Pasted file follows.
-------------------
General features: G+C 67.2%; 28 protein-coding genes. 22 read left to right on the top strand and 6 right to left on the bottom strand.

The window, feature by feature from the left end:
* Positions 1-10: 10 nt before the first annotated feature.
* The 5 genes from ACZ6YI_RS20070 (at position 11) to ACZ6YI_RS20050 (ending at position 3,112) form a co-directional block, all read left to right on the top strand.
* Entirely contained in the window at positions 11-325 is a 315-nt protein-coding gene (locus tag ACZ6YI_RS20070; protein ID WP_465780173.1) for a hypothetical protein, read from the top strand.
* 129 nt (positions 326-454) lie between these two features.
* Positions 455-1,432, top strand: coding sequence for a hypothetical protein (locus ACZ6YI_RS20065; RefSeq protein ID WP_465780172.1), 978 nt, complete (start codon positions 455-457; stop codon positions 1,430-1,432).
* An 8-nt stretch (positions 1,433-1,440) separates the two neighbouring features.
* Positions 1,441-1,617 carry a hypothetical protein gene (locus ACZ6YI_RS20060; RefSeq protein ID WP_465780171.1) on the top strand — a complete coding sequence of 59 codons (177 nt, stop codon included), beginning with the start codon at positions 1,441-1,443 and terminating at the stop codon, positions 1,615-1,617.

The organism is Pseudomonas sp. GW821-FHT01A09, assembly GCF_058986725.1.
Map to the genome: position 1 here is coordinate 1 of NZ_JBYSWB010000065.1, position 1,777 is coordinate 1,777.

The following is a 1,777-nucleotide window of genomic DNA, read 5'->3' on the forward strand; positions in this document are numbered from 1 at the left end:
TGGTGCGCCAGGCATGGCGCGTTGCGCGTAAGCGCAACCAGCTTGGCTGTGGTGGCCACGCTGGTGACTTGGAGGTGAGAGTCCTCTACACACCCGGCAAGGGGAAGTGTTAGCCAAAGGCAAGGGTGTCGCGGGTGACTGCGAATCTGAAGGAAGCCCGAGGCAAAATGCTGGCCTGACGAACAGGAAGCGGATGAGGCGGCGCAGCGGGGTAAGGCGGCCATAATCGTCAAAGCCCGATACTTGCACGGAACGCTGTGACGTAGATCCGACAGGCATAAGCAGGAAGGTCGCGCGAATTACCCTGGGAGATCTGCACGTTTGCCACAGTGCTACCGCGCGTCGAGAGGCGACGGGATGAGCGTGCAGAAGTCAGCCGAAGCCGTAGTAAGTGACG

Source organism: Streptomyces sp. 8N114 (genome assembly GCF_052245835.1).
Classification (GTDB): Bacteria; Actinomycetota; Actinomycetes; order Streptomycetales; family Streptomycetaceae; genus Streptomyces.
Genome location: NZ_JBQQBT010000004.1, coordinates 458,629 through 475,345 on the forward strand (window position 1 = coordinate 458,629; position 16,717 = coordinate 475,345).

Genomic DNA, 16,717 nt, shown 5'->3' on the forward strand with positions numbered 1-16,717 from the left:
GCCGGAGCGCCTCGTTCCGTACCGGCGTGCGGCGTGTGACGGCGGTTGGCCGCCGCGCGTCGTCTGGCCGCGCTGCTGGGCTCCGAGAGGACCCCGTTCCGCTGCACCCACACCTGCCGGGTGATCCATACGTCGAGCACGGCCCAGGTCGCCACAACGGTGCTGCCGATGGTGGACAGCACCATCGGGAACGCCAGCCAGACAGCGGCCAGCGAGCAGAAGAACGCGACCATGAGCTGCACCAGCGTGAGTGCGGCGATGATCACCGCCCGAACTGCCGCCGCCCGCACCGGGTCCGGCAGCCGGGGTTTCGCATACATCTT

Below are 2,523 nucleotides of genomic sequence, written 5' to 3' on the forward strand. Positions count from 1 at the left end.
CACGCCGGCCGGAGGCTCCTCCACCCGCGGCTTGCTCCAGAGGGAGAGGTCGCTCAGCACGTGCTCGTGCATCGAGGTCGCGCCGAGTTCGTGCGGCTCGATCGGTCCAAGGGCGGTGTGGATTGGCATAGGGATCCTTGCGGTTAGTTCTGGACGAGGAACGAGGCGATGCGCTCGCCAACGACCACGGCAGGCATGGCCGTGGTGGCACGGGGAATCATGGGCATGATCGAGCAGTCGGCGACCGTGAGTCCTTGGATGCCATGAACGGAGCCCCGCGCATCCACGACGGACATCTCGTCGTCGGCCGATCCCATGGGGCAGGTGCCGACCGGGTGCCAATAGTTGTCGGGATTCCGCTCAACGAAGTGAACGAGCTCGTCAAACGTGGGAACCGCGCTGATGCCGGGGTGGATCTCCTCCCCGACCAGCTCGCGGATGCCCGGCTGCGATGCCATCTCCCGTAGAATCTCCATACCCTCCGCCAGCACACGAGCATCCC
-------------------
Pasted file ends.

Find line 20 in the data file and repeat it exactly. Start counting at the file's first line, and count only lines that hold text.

CACGCCGGCCGGAGGCTCCTCCACCCGCGGCTTGCTCCAGAGGGAGAGGTCGCTCAGCACGTGCTCGTGCATCGAGGTCGCGCCGAGTTCGTGCGGCTCGATCGGTCCAAGGGCGGTGTGGATTGGCATAGGGATCCTTGCGGTTAGTTCTGGACGAGGAACGAGGCGATGCGCTCGCCAACGACCACGGCAGGCATGGCCGTGGTGGCACGGGGAATCATGGGCATGATCGAGCAGTCGGCGACCGTGAGTCCTTGGATGCCATGAACGGAGCCCCGCGCATCCACGACGGACATCTCGTCGTCGGCCGATCCCATGGGGCAGGTGCCGACCGGGTGCCAATAGTTGTCGGGATTCCGCTCAACGAAGTGAACGAGCTCGTCAAACGTGGGAACCGCGCTGATGCCGGGGTGGATCTCCTCCCCGACCAGCTCGCGGATGCCCGGCTGCGATGCCATCTCCCGTAGAATCTCCATACCCTCCGCCAGCACACGAGCATCCC